Blog Post

PEMDAS is NOT a Word

Here is why I believe that the PEMDAS method for remembering the order of operations should NOT be used:

1.  PEMDAS is not a word.  In general, I believe that for mnemonic devices to have the greatest impact, they should be easy to remember words.  PEMDAS is not easy to remember and PEMDAS is not even a word.

2.  PEMDAS implies to students that there are six steps in the order of operations:  Parentheses, Exponents, Multiplication, Division, Addition, and Subtraction, when in fact, there are only four steps in the order of operations.   How can we expect students to properly remember the order of operations if we are providing them with such a misleading mnemonic device?

3.  PEMDAS should not be used simply because it is the way that students want to be taught.  One student told me the other day that he was confused by the way that I was doing the order of operations simply because I was not using PEMDAS.  I told this student that he could continue to use PEMDAS if he wanted to, but he would continue to get incorrect answers (He is one of the students who thinks that PEMDAS has six steps).

4.  PEMDAS simply does not work.  If PEMDAS worked, wouldn’t students actually understand the order of operations?  The fact of the matter is that PEMDAS does not help students understand the order of operations.  PEMDAS did not work for students when they were in elementary school, why should it work for them in college?

I truly believe that my position as a college math instructor requires me to present the material differently than the students saw the material the first time that it was taught to them because whatever they were taught the first time obviously did not stick long term.  Although my ultimate goal is to help students refresh their memory, why should I refresh someone’s memory about something that is misleading and simply does not work?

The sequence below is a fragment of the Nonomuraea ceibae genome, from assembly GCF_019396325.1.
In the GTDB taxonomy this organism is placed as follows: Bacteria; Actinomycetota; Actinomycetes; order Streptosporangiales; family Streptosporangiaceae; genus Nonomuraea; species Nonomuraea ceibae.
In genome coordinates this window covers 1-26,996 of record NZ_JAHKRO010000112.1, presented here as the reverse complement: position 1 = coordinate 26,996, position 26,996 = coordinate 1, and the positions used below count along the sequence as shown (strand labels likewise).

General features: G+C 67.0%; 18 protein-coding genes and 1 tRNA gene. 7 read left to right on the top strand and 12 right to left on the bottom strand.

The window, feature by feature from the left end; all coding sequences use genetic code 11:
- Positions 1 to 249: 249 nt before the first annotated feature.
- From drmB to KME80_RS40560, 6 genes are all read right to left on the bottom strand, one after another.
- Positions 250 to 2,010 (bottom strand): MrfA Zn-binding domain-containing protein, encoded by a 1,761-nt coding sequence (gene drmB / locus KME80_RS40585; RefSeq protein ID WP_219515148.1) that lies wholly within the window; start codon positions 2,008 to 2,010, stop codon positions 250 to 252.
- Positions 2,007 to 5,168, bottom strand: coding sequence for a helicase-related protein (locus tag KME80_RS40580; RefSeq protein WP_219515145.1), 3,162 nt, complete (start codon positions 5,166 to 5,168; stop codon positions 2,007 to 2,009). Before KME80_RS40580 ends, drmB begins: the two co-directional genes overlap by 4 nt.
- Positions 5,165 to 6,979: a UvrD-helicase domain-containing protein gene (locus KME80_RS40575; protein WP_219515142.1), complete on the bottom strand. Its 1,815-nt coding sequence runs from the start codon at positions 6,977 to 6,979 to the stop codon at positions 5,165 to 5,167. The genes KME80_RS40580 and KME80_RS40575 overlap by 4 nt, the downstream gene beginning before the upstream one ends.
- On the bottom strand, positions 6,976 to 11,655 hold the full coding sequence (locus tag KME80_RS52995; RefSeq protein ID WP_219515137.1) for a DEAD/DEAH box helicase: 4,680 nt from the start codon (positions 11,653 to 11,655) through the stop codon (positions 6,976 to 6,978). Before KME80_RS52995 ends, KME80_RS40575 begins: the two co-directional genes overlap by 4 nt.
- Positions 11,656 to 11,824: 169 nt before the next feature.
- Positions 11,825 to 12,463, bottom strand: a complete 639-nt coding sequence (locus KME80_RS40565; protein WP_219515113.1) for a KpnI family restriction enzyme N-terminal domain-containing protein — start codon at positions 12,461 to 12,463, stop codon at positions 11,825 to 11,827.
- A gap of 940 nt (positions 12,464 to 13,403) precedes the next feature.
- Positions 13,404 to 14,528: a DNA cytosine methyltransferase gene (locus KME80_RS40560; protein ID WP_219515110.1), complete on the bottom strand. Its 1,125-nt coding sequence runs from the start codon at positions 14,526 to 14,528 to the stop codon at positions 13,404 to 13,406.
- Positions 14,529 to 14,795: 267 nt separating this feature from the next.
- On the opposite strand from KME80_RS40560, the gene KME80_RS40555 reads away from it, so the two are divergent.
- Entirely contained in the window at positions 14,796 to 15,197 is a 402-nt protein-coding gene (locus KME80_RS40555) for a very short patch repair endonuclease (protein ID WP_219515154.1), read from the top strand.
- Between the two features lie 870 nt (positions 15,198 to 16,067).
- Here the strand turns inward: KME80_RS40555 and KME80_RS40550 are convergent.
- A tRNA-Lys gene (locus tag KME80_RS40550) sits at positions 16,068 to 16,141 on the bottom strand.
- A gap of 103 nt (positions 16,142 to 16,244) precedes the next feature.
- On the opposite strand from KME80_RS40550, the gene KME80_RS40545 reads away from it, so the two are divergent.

Below is an example of the Order of Operations using the GEMS Procedure.  I prefer the GEMS Procedure because GEMS is actually a word and GEMS implies that the order of operations actually has four steps and not six steps.


To further prove my point, here is an example of a problem that is incorrectly done using PEMDAS versus a problem that is correctly done using the GEMS Procedure. 


I know that the GEMS Procedure is not going to become ‘mainstream,’ but I can hope, right?

By Jon Oaks

College Math Instructor. Tech Enthusiast. Visionary. Creative Genius. But above all, I enjoy what I do. That is why I am a teacher. Because I like to teach.

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